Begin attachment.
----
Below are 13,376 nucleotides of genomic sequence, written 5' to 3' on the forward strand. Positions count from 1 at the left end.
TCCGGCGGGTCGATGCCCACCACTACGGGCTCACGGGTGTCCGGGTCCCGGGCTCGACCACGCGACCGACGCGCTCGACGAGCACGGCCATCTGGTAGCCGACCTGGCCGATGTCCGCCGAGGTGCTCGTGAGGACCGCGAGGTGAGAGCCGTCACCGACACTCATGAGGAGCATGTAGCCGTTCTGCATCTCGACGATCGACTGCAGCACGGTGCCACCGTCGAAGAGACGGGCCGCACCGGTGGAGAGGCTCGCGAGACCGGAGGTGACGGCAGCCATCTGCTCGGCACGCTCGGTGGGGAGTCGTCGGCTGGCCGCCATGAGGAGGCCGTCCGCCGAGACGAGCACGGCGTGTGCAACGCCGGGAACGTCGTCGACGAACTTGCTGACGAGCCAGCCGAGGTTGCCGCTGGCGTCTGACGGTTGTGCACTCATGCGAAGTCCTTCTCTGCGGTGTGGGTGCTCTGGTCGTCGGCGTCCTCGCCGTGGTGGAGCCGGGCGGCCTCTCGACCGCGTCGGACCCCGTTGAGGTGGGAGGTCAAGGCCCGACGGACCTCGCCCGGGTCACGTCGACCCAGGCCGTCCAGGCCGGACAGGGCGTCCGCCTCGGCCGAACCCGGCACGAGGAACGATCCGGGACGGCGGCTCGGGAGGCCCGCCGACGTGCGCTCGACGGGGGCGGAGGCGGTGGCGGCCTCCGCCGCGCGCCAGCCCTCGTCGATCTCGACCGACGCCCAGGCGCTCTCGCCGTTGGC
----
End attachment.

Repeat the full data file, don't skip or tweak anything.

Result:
Below are 13,376 nucleotides of genomic sequence, written 5' to 3' on the forward strand. Positions count from 1 at the left end.
TCCGGCGGGTCGATGCCCACCACTACGGGCTCACGGGTGTCCGGGTCCCGGGCTCGACCACGCGACCGACGCGCTCGACGAGCACGGCCATCTGGTAGCCGACCTGGCCGATGTCCGCCGAGGTGCTCGTGAGGACCGCGAGGTGAGAGCCGTCACCGACACTCATGAGGAGCATGTAGCCGTTCTGCATCTCGACGATCGACTGCAGCACGGTGCCACCGTCGAAGAGACGGGCCGCACCGGTGGAGAGGCTCGCGAGACCGGAGGTGACGGCAGCCATCTGCTCGGCACGCTCGGTGGGGAGTCGTCGGCTGGCCGCCATGAGGAGGCCGTCCGCCGAGACGAGCACGGCGTGTGCAACGCCGGGAACGTCGTCGACGAACTTGCTGACGAGCCAGCCGAGGTTGCCGCTGGCGTCTGACGGTTGTGCACTCATGCGAAGTCCTTCTCTGCGGTGTGGGTGCTCTGGTCGTCGGCGTCCTCGCCGTGGTGGAGCCGGGCGGCCTCTCGACCGCGTCGGACCCCGTTGAGGTGGGAGGTCAAGGCCCGACGGACCTCGCCCGGGTCACGTCGACCCAGGCCGTCCAGGCCGGACAGGGCGTCCGCCTCGGCCGAACCCGGCACGAGGAACGATCCGGGACGGCGGCTCGGGAGGCCCGCCGACGTGCGCTCGACGGGGGCGGAGGCGGTGGCGGCCTCCGCCGCGCGCCAGCCCTCGTCGATCTCGACCGACGCCCAGGCGCTCTCGCCGTTGGC